There are many quaint and wonderful things that share the same constellation as the Dells in Wisconsin, including, hopefully the fortitude to not relent to corporate sponsored politics that would undermine the power and influence of workers' unions. Anything public and institutionalized, of course, can betray a spotted record, both in reality and in guided perceptions, and the produce of State employees is just as much exposed to scrutiny as the careless custody of funds and the plastic accounting of sophistry. Fighting for the venue to voice one's concerns is a bit more abstract than the actual workers' rights that might be later entertained, but this distinction is not lost on those who have stood with them, the solidarity of the region and the world and the politicians who have flagged due caution in fiscal-planning. Toppling entrenched and moribund regimes is a clear focus of rage and frustration, and though right to bargain and right to strike may be dressed down, dismissively--living in Europe, union actions and impetus are well-integrated components of any business and governance--that distinction is not lost either on those bravely fighting against bald and unmasked antagonists.

Saturday, 19 February 2011

ich habe noch einen koffer in berlin

We are on vacation for the long weekend, and this time to the capital, to explore the strata of this multilayered, storied city.  Stay tuned to our little trave blog for upcoming developments.  For now, we have arrived in a shabby-chic hotel in the quarter of old Moabit, just beyond the buildings of parliment.  This area, bizarrely, was originally settled by French Hugonauts fleeing religious persecution.  One of their first enterprises after arriving was a venture for silk cultivation, but the Chinese white mulberry tree would not grow in the sandy soil of Berlin, which are the only trees that silkworms will spin their cocoons on, so they had to find another way to support their new community.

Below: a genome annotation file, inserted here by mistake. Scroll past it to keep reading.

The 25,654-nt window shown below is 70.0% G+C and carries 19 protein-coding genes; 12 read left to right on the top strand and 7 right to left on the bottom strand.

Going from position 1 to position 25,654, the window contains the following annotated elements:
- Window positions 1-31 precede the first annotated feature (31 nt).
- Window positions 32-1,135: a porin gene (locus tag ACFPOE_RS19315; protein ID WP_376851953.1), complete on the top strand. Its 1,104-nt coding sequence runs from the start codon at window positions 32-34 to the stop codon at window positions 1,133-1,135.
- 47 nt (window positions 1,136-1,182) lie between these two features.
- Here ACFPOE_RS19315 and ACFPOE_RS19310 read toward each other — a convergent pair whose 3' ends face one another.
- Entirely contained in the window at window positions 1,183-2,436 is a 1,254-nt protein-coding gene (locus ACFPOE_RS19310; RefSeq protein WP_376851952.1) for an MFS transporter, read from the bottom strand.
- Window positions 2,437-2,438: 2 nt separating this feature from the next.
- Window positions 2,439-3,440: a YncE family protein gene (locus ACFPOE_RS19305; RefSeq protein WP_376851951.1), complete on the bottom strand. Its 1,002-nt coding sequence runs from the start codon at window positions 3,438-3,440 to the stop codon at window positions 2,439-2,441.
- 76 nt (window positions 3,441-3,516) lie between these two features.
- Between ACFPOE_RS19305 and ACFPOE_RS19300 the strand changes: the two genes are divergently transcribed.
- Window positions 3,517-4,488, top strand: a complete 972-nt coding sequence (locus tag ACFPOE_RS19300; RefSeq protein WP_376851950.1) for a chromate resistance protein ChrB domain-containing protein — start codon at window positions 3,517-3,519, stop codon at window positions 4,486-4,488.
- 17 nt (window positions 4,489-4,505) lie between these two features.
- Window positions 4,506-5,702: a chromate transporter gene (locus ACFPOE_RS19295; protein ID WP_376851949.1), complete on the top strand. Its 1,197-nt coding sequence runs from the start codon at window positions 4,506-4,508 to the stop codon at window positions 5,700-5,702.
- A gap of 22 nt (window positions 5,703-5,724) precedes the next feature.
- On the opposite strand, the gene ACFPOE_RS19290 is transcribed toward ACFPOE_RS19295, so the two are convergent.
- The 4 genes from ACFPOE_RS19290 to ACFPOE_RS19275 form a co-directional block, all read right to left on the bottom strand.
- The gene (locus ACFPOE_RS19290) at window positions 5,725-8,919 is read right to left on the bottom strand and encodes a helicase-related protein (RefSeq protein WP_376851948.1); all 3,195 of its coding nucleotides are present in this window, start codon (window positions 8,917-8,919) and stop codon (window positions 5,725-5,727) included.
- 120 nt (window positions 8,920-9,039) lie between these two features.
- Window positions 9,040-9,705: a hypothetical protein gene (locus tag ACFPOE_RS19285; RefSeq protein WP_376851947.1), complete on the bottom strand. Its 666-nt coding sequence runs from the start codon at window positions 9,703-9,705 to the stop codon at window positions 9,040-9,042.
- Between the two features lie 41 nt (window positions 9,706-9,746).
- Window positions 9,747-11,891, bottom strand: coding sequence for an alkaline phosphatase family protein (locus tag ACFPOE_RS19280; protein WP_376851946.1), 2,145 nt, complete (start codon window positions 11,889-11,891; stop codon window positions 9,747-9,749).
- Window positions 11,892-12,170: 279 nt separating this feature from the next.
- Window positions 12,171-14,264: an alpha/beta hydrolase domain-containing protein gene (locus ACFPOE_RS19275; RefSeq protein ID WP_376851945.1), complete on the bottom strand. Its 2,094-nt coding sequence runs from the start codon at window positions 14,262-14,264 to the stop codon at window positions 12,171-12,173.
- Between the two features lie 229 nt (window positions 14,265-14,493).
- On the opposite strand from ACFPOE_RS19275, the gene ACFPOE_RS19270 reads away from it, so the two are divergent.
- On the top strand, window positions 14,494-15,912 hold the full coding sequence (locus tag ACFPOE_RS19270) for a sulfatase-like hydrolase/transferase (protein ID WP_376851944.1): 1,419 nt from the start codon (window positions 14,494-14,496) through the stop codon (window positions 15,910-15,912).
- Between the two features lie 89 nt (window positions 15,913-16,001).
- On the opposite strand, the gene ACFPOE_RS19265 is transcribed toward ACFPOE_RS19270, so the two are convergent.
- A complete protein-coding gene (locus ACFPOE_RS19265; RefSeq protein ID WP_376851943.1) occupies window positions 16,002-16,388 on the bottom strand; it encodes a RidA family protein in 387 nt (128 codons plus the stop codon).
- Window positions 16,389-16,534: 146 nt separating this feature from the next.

Thursday, 17 February 2011

plagiat or creative-commons

Amid continuing controversies over German troop presence in Afghanistan, the debate over ending universal conscription, the state of affairs on board the navy's training tall ship, the Minister of Defense is facing a more personal embarrassment and crisis of integrity. Legal scholars stumbled across some tell-tale passages from the Minister's 2006 doctorial dissertation comparing and contrasting the constitutional (Verfassung) systems and processes of America and Europe that strongly indicate academic dishonesty and plagiarism. With all the other debates going on in the ministry and tensions all around, one has to wonder about the timing of the this curious audit--possibly meant as a character-assassination that withers more credibility.

If the Minister did cheat a little, then he deserves to lose his doctor-title regardless of whether it was a vanity degree for someone already entrenched in the halls of government and even if originality and due-credit are not mainstays of any government.  Such behaviour should not be condoned but it should neither unsettle confidence in itself--not all embarrassments and skeletons are outed through leaks.  It surprises me though with all the warnings against it from the same learned councils that say Wikipedia is not an acceptable source or scans term papers line by line against the sum total of human knowledge--that is, at least what is committed to the internet, or sends out publication manuals and style guides with every text book shipment to reinforce the importance of proper and full citations. Considering all that is recycled and repackaged, maybe the Minister's dissertation was a fitting homage to old wine in new bottles.